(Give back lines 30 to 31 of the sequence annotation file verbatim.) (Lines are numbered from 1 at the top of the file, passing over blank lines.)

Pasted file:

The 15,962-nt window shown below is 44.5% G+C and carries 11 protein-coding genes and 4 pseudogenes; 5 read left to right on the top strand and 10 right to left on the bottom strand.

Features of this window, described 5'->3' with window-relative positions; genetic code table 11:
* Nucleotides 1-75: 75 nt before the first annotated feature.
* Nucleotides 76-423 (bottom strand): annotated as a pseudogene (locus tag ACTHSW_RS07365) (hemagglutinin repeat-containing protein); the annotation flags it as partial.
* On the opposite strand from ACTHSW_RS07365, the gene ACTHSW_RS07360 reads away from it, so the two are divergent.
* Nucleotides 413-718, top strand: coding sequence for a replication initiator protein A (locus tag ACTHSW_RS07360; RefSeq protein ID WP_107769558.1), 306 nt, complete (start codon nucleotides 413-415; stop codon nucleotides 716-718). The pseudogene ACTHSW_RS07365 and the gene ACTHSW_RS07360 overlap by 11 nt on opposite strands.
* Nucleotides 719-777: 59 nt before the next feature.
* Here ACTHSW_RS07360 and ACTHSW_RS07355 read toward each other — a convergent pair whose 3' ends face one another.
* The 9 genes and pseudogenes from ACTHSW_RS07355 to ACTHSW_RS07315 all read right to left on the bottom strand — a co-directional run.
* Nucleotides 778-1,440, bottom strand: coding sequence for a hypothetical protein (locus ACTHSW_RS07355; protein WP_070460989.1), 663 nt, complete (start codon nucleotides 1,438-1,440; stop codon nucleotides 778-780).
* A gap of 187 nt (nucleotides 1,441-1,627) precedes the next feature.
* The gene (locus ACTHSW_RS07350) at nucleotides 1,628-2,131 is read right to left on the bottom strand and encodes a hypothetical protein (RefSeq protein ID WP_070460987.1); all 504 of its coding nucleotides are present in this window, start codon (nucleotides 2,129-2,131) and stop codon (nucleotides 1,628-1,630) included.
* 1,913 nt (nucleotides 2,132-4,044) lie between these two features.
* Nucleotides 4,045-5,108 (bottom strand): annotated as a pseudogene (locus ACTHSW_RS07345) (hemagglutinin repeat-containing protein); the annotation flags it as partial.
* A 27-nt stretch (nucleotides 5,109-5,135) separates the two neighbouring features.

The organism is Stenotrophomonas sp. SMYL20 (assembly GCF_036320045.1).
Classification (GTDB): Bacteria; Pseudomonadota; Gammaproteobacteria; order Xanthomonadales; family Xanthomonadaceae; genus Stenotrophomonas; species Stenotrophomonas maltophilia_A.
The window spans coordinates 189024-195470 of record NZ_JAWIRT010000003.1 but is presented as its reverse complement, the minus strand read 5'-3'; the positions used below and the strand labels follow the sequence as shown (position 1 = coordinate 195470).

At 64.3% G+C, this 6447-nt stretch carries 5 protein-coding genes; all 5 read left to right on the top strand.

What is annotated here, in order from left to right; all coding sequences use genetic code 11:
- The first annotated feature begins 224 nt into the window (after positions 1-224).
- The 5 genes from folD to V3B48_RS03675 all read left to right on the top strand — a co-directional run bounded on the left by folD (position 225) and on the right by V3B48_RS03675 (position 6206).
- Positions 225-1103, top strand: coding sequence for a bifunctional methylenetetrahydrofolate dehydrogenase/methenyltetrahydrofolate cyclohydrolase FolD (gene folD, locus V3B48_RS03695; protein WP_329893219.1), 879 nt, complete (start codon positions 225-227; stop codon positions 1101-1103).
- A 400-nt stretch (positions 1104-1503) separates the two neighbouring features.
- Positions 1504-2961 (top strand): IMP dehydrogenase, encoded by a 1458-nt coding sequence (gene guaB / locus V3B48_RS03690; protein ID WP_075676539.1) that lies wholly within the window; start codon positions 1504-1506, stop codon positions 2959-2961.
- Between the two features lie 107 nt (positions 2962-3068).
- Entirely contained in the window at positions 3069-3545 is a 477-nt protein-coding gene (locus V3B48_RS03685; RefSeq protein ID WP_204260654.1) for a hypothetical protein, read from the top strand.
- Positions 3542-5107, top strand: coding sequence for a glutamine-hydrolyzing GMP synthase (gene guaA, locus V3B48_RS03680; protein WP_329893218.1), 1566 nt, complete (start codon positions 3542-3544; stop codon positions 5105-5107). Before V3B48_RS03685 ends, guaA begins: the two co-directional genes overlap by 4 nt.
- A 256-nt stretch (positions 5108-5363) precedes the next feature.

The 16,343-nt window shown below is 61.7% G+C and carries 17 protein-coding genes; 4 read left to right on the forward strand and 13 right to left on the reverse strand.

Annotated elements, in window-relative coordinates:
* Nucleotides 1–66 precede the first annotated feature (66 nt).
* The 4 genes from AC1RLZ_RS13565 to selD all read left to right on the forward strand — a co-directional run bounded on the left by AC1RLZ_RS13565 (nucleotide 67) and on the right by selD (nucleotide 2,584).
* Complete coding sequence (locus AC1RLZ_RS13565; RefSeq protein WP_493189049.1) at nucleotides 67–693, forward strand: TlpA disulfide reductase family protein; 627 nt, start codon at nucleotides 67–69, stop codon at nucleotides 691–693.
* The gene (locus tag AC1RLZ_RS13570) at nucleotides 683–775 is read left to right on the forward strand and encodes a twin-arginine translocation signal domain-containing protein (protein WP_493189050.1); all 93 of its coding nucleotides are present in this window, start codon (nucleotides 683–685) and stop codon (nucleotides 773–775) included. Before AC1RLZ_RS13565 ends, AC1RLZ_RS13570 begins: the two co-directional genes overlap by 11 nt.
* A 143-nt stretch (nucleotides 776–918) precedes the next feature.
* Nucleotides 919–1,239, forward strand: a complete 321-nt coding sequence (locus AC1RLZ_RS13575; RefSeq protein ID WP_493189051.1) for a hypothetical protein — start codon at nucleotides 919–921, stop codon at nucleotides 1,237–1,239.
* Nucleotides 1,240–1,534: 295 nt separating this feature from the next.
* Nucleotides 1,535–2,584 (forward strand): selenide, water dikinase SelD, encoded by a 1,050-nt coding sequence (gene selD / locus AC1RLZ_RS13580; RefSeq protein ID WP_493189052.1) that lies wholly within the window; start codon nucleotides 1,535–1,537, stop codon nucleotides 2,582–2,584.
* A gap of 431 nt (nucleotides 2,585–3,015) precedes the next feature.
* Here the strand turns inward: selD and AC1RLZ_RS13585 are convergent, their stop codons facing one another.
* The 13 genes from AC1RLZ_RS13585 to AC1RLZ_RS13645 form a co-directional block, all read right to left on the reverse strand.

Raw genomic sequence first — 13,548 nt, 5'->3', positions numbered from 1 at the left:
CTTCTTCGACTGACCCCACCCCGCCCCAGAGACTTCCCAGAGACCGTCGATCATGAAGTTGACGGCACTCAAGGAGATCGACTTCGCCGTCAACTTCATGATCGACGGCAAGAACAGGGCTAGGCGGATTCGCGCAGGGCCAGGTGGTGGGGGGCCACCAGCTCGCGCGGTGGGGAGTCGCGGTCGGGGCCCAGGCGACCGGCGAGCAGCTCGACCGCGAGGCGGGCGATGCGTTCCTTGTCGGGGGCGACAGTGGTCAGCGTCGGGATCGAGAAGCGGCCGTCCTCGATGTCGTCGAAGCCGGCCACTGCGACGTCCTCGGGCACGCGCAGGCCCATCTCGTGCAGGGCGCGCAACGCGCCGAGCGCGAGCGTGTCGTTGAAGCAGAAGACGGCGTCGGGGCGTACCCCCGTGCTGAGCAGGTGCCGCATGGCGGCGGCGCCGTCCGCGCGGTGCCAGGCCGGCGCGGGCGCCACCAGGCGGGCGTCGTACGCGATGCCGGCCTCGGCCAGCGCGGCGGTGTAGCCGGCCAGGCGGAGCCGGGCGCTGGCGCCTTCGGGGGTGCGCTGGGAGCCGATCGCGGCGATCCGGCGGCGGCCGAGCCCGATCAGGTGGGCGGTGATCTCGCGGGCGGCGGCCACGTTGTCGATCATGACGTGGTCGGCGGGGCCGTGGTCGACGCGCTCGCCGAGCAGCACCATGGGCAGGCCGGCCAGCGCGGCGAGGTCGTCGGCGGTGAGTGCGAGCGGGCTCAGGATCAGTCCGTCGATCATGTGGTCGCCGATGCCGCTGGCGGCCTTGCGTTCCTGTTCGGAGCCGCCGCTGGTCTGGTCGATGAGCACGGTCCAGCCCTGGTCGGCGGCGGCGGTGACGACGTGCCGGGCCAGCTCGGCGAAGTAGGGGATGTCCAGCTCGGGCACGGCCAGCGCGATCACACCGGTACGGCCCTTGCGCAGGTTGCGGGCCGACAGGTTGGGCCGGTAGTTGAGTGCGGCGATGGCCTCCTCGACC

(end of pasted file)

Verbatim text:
The 16,343-nt window shown below is 61.7% G+C and carries 17 protein-coding genes; 4 read left to right on the forward strand and 13 right to left on the reverse strand.

Annotated elements, in window-relative coordinates: